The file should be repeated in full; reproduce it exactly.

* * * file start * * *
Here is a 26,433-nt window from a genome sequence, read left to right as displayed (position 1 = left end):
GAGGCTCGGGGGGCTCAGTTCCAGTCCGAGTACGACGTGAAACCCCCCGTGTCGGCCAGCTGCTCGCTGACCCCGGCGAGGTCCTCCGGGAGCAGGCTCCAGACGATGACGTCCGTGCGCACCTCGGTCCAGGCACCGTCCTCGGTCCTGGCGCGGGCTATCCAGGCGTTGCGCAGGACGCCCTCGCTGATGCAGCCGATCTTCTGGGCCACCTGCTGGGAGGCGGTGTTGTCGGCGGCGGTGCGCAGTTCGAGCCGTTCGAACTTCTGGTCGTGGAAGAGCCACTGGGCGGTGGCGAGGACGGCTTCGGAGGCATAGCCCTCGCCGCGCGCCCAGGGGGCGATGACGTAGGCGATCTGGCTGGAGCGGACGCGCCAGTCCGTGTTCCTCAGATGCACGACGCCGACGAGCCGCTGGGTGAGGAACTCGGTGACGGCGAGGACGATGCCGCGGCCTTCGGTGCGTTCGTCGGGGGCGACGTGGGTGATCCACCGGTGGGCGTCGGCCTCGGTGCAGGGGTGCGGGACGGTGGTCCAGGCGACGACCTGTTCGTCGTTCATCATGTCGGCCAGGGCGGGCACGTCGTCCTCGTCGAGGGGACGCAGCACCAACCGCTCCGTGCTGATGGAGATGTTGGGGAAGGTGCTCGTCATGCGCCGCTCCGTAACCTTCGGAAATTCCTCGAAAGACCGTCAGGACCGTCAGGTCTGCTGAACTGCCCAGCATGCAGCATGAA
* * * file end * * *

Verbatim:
Here is a 26,433-nt window from a genome sequence, read left to right as displayed (position 1 = left end):
GAGGCTCGGGGGGCTCAGTTCCAGTCCGAGTACGACGTGAAACCCCCCGTGTCGGCCAGCTGCTCGCTGACCCCGGCGAGGTCCTCCGGGAGCAGGCTCCAGACGATGACGTCCGTGCGCACCTCGGTCCAGGCACCGTCCTCGGTCCTGGCGCGGGCTATCCAGGCGTTGCGCAGGACGCCCTCGCTGATGCAGCCGATCTTCTGGGCCACCTGCTGGGAGGCGGTGTTGTCGGCGGCGGTGCGCAGTTCGAGCCGTTCGAACTTCTGGTCGTGGAAGAGCCACTGGGCGGTGGCGAGGACGGCTTCGGAGGCATAGCCCTCGCCGCGCGCCCAGGGGGCGATGACGTAGGCGATCTGGCTGGAGCGGACGCGCCAGTCCGTGTTCCTCAGATGCACGACGCCGACGAGCCGCTGGGTGAGGAACTCGGTGACGGCGAGGACGATGCCGCGGCCTTCGGTGCGTTCGTCGGGGGCGACGTGGGTGATCCACCGGTGGGCGTCGGCCTCGGTGCAGGGGTGCGGGACGGTGGTCCAGGCGACGACCTGTTCGTCGTTCATCATGTCGGCCAGGGCGGGCACGTCGTCCTCGTCGAGGGGACGCAGCACCAACCGCTCCGTGCTGATGGAGATGTTGGGGAAGGTGCTCGTCATGCGCCGCTCCGTAACCTTCGGAAATTCCTCGAAAGACCGTCAGGACCGTCAGGTCTGCTGAACTGCCCAGCATGCAGCATGAA